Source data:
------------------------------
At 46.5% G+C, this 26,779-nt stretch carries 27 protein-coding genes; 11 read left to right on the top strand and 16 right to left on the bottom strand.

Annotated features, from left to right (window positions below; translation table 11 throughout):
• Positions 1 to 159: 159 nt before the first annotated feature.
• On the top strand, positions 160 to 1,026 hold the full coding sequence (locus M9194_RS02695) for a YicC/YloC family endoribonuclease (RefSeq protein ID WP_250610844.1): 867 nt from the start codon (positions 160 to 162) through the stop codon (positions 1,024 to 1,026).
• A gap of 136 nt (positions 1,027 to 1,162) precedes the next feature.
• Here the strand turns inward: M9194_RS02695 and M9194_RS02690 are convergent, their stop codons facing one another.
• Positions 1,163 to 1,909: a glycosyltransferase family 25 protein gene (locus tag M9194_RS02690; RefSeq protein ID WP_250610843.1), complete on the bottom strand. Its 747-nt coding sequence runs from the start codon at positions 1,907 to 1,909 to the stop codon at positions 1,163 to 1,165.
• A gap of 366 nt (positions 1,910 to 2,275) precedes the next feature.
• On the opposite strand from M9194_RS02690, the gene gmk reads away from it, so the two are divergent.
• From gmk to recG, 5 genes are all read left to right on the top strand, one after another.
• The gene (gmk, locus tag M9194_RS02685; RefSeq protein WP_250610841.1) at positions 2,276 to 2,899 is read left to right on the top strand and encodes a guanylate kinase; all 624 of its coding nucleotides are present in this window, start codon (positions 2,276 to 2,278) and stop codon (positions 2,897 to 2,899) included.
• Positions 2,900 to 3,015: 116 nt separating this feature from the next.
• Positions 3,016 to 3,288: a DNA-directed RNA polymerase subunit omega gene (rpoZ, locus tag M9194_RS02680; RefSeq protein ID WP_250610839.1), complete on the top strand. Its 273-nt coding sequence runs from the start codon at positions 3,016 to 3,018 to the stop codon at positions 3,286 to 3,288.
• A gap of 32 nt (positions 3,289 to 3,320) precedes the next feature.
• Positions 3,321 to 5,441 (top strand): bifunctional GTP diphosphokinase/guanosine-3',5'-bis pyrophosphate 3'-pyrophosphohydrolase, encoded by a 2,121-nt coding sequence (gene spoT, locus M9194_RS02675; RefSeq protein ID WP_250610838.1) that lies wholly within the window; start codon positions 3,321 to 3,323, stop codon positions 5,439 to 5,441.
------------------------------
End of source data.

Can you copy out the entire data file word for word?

At 46.5% G+C, this 26,779-nt stretch carries 27 protein-coding genes; 11 read left to right on the top strand and 16 right to left on the bottom strand.

Annotated features, from left to right (window positions below; translation table 11 throughout):
• Positions 1 to 159: 159 nt before the first annotated feature.
• On the top strand, positions 160 to 1,026 hold the full coding sequence (locus M9194_RS02695) for a YicC/YloC family endoribonuclease (RefSeq protein ID WP_250610844.1): 867 nt from the start codon (positions 160 to 162) through the stop codon (positions 1,024 to 1,026).
• A gap of 136 nt (positions 1,027 to 1,162) precedes the next feature.
• Here the strand turns inward: M9194_RS02695 and M9194_RS02690 are convergent, their stop codons facing one another.
• Positions 1,163 to 1,909: a glycosyltransferase family 25 protein gene (locus tag M9194_RS02690; RefSeq protein ID WP_250610843.1), complete on the bottom strand. Its 747-nt coding sequence runs from the start codon at positions 1,907 to 1,909 to the stop codon at positions 1,163 to 1,165.
• A gap of 366 nt (positions 1,910 to 2,275) precedes the next feature.
• On the opposite strand from M9194_RS02690, the gene gmk reads away from it, so the two are divergent.
• From gmk to recG, 5 genes are all read left to right on the top strand, one after another.
• The gene (gmk, locus tag M9194_RS02685; RefSeq protein WP_250610841.1) at positions 2,276 to 2,899 is read left to right on the top strand and encodes a guanylate kinase; all 624 of its coding nucleotides are present in this window, start codon (positions 2,276 to 2,278) and stop codon (positions 2,897 to 2,899) included.
• Positions 2,900 to 3,015: 116 nt separating this feature from the next.
• Positions 3,016 to 3,288: a DNA-directed RNA polymerase subunit omega gene (rpoZ, locus tag M9194_RS02680; RefSeq protein ID WP_250610839.1), complete on the top strand. Its 273-nt coding sequence runs from the start codon at positions 3,016 to 3,018 to the stop codon at positions 3,286 to 3,288.
• A gap of 32 nt (positions 3,289 to 3,320) precedes the next feature.
• Positions 3,321 to 5,441 (top strand): bifunctional GTP diphosphokinase/guanosine-3',5'-bis pyrophosphate 3'-pyrophosphohydrolase, encoded by a 2,121-nt coding sequence (gene spoT, locus M9194_RS02675; RefSeq protein ID WP_250610838.1) that lies wholly within the window; start codon positions 3,321 to 3,323, stop codon positions 5,439 to 5,441.